COLUMBUS, Ohio – Cassava is the third-most important food source in
tropical countries, but it has one major problem: The roots and leaves
of poorly processed cassava plants contain a substance that, when eaten,
can trigger the production of cyanide.
That’s a serious problem for the 500 million people who rely on
cassava as their main source of calories, among them subsistence farmers
in Sub-Saharan Africa, said
Richard Sayre, a professor of
biology at Ohio State University. He and his colleague Dimuth
Siritunga, a postdoctoral researcher in plant biology at the university,
have created cyanogen-free cassava plants. A cyanogen is a substance
that induces cyanide production.
Their study appeared in a recent issue of the journal
Cassava is a hardy plant – it can remain in the ground for up to two
years and needs relatively little water to survive. It’s the key source
of carbohydrates for subsistence farmers in Africa. But an unprocessed
cassava plant contains potentially toxic levels of a cyanogen called
The proper processing of cassava – drying, soaking in water, rinsing
or baking – effectively reduces cassava’s linamarin content. But, said
Sayre, shortcut processing techniques, which are frequently used during
famines, can yield toxic food products.
“If we could eliminate the cyanogens in cassava, the plant wouldn’t
need to be processed before it’s eaten,” he said. “In Africa, improperly
processed cassava is a major problem. It’s associated with a number of
cyanide-related health disorders, particularly among people who are
Cyanogens in cassava plants convert to cyanide when raw
cassava is eaten or processed.
Chronic, low-level cyanide exposure is associated with the
development of goiter and with tropical ataxic neuropathy, a
nerve-damaging disorder that renders a person unsteady and
uncoordinated. Severe cyanide poisoning, particularly during famines, is
associated with outbreaks of a debilitating, irreversible paralytic
disorder called Konzo and, in some cases, death. The incidence of Konzo
and tropical ataxic neuropathy can be as high as 3 percent in some
People who get little or no protein in their diets are particularly
susceptible to cyanide poisoning, as they lack the proper amino acids
necessary to help detoxify the poison.
“But these cyanogen-free
plants represent a safer and more marketable food product as
well as a tool to determine the role of cyanogens in
protection against insect pests and crop productivity.”
Sayre and Siritunga engineered cassava plants in which the expression
of the genes responsible for linamarin synthesis was blocked. They then
analyzed the linamarin content in these plants’ leaves and roots,
finding a significant reduction of the cyanogen in leaves (by 60 to 94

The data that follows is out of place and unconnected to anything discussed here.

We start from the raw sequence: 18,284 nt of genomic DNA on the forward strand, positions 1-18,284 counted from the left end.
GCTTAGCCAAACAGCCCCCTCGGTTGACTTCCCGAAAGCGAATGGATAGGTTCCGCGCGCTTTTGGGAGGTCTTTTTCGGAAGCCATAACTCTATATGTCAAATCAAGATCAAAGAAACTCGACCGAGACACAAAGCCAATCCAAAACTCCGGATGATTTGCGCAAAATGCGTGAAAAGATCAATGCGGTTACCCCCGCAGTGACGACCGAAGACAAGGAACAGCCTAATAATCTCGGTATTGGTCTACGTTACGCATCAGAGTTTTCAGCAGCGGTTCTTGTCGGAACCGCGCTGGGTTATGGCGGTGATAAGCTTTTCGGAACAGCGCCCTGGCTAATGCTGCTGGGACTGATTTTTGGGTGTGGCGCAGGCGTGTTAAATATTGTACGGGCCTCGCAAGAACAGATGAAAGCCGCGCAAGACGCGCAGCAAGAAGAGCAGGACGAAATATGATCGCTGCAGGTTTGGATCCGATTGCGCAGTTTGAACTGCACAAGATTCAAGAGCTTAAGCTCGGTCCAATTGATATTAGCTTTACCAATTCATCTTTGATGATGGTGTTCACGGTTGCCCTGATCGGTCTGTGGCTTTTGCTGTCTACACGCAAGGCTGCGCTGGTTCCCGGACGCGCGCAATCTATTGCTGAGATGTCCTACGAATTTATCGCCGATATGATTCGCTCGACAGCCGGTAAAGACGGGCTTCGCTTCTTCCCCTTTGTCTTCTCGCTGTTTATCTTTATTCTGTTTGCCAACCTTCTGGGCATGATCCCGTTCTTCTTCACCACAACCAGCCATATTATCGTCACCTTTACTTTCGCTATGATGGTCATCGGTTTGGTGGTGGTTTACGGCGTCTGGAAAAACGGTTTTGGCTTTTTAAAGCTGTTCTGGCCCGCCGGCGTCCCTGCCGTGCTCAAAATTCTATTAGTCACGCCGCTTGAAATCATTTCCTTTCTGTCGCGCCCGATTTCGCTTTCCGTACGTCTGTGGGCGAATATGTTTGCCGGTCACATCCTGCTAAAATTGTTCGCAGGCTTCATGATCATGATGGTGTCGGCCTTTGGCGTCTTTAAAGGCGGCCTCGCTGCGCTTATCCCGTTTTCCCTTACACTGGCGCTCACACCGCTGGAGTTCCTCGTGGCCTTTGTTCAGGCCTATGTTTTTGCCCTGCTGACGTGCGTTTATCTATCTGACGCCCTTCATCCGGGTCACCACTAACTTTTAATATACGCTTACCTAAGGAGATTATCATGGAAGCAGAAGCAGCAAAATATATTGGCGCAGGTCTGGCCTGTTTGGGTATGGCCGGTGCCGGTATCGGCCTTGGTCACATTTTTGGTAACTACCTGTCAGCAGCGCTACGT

percent) and in roots (by 99 percent) compared to normal cassava plants.
Cassava leaves contain more linamarin than do the plant’s roots,
Sayre said. Plant biologists believe that somehow linamarin is
transported from the leaves to the roots early in a plant’s life.
Turning off the linamarin-inducing genes in cassava leaves might reduce
the levels of linamarin in the plant’s roots.
“When leaf linamarin was reduced by 40 percent, the roots contained
less than 1 percent of the cyanogen,” Sayre said, adding that it’s
critical for the leaves of a growing cassava plant to contain a small
amount of linamarin.
Women are usually charged with processing the plant, which
leaves them susceptible to inhaling cyanide gas.
“Linamarin protects cassava from being eaten by insects or animals,”
he said. “Plants with moderate linamarin levels in their leaves and that
contain nearly no linamarin in their roots are both protected from
herbivores and contain far less of the cyanogen in their roots.”
Cyanide forms when cassava is processed. But the toxin is volatile
and is released into the air, rather than remaining in the food. Correct
processing methods ensure that the cyanogen content in cassava plants
will be within an acceptable range, Sayre said. (The
United Nations’ Food and Agriculture Organization has established
maximum recommended cyanide levels for foods.)
“In African countries, it’s mostly women and children who are
susceptible to cyanide poisoning,” Sayre said. “Women are usually
charged with processing the plant, which leaves them susceptible to
inhaling cyanide gas. Cyanide can poison a person by either inhalation
The shelf life of a cassava root is very short once it’s removed from
the stem, so there’s an urgency to get the food to market.
In processing, the cassava plants are first crushed and then
“Roots can turn to mush in less than a week,” Sayre said. “Cassava’s
fresh market time is very small, so it has to be processed immediately.”
And that’s where consumers can run into problems -- the rush to get
cassava to the market may keep some batches of cassava from being
processed properly. Even if the plant is properly processed, exposure to
the volatile cyanide can cause health problems in people charged with
processing the roots and leaves.
While cassava roots contain less than 10 percent of the linamarin
level found in cassava leaves, it’s the long-term exposure to cyanide
that presents a threat to humans.
“Linamarin is converted to cyanide when eaten,” Sayre said. “Repeated
exposure of low doses of cyanide over time can lead to health problems.
“But these cyanogen-free plants represent a safer and more marketable
food product as well as a tool to determine the role of cyanogens in
protection against insect pests and crop productivity.”
“However, preliminary studies indicate that linamarin may be
important in the transport of nitrogen from cassava leaves to its roots
in young plants,” he continued. “Plants producing varying levels of
linamarin need to be tested in field trials to determine if the
inhibition of linamarin synthesis affects plant yield.”
Written by Holly Wagner,